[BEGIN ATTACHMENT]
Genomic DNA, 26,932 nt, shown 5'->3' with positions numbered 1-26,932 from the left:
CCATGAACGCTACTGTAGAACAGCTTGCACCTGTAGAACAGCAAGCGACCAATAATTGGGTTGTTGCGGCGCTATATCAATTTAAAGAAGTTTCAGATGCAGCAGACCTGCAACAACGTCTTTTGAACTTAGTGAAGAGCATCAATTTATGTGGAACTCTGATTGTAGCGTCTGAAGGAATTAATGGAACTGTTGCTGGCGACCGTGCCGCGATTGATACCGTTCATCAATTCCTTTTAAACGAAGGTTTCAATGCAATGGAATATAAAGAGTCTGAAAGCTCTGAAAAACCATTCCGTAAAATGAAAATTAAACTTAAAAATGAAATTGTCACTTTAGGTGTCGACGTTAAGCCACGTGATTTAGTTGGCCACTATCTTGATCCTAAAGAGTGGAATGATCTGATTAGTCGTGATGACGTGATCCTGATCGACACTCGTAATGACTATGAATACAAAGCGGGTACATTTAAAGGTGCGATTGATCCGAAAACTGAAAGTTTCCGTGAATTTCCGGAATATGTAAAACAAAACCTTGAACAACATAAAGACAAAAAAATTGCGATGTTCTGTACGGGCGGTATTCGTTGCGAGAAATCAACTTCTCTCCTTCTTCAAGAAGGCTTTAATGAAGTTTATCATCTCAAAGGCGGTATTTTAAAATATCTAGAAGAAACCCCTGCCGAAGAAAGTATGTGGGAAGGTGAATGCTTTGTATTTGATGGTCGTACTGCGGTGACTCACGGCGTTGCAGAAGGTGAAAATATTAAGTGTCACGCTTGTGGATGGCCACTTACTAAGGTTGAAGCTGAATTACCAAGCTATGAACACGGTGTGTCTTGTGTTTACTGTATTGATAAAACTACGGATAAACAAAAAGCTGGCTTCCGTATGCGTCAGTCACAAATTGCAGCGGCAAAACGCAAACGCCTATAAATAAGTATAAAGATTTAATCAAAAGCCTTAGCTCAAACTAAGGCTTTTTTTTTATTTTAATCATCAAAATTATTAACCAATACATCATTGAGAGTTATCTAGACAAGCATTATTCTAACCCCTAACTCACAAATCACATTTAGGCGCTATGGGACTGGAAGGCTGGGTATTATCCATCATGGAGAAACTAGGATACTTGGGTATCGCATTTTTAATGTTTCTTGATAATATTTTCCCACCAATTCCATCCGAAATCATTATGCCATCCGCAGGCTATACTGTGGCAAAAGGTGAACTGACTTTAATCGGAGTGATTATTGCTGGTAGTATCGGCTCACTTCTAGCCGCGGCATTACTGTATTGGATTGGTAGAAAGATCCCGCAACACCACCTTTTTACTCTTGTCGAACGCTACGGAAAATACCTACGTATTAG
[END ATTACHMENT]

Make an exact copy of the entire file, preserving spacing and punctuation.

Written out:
Genomic DNA, 26,932 nt, shown 5'->3' with positions numbered 1-26,932 from the left:
CCATGAACGCTACTGTAGAACAGCTTGCACCTGTAGAACAGCAAGCGACCAATAATTGGGTTGTTGCGGCGCTATATCAATTTAAAGAAGTTTCAGATGCAGCAGACCTGCAACAACGTCTTTTGAACTTAGTGAAGAGCATCAATTTATGTGGAACTCTGATTGTAGCGTCTGAAGGAATTAATGGAACTGTTGCTGGCGACCGTGCCGCGATTGATACCGTTCATCAATTCCTTTTAAACGAAGGTTTCAATGCAATGGAATATAAAGAGTCTGAAAGCTCTGAAAAACCATTCCGTAAAATGAAAATTAAACTTAAAAATGAAATTGTCACTTTAGGTGTCGACGTTAAGCCACGTGATTTAGTTGGCCACTATCTTGATCCTAAAGAGTGGAATGATCTGATTAGTCGTGATGACGTGATCCTGATCGACACTCGTAATGACTATGAATACAAAGCGGGTACATTTAAAGGTGCGATTGATCCGAAAACTGAAAGTTTCCGTGAATTTCCGGAATATGTAAAACAAAACCTTGAACAACATAAAGACAAAAAAATTGCGATGTTCTGTACGGGCGGTATTCGTTGCGAGAAATCAACTTCTCTCCTTCTTCAAGAAGGCTTTAATGAAGTTTATCATCTCAAAGGCGGTATTTTAAAATATCTAGAAGAAACCCCTGCCGAAGAAAGTATGTGGGAAGGTGAATGCTTTGTATTTGATGGTCGTACTGCGGTGACTCACGGCGTTGCAGAAGGTGAAAATATTAAGTGTCACGCTTGTGGATGGCCACTTACTAAGGTTGAAGCTGAATTACCAAGCTATGAACACGGTGTGTCTTGTGTTTACTGTATTGATAAAACTACGGATAAACAAAAAGCTGGCTTCCGTATGCGTCAGTCACAAATTGCAGCGGCAAAACGCAAACGCCTATAAATAAGTATAAAGATTTAATCAAAAGCCTTAGCTCAAACTAAGGCTTTTTTTTTATTTTAATCATCAAAATTATTAACCAATACATCATTGAGAGTTATCTAGACAAGCATTATTCTAACCCCTAACTCACAAATCACATTTAGGCGCTATGGGACTGGAAGGCTGGGTATTATCCATCATGGAGAAACTAGGATACTTGGGTATCGCATTTTTAATGTTTCTTGATAATATTTTCCCACCAATTCCATCCGAAATCATTATGCCATCCGCAGGCTATACTGTGGCAAAAGGTGAACTGACTTTAATCGGAGTGATTATTGCTGGTAGTATCGGCTCACTTCTAGCCGCGGCATTACTGTATTGGATTGGTAGAAAGATCCCGCAACACCACCTTTTTACTCTTGTCGAACGCTACGGAAAATACCTACGTATTAG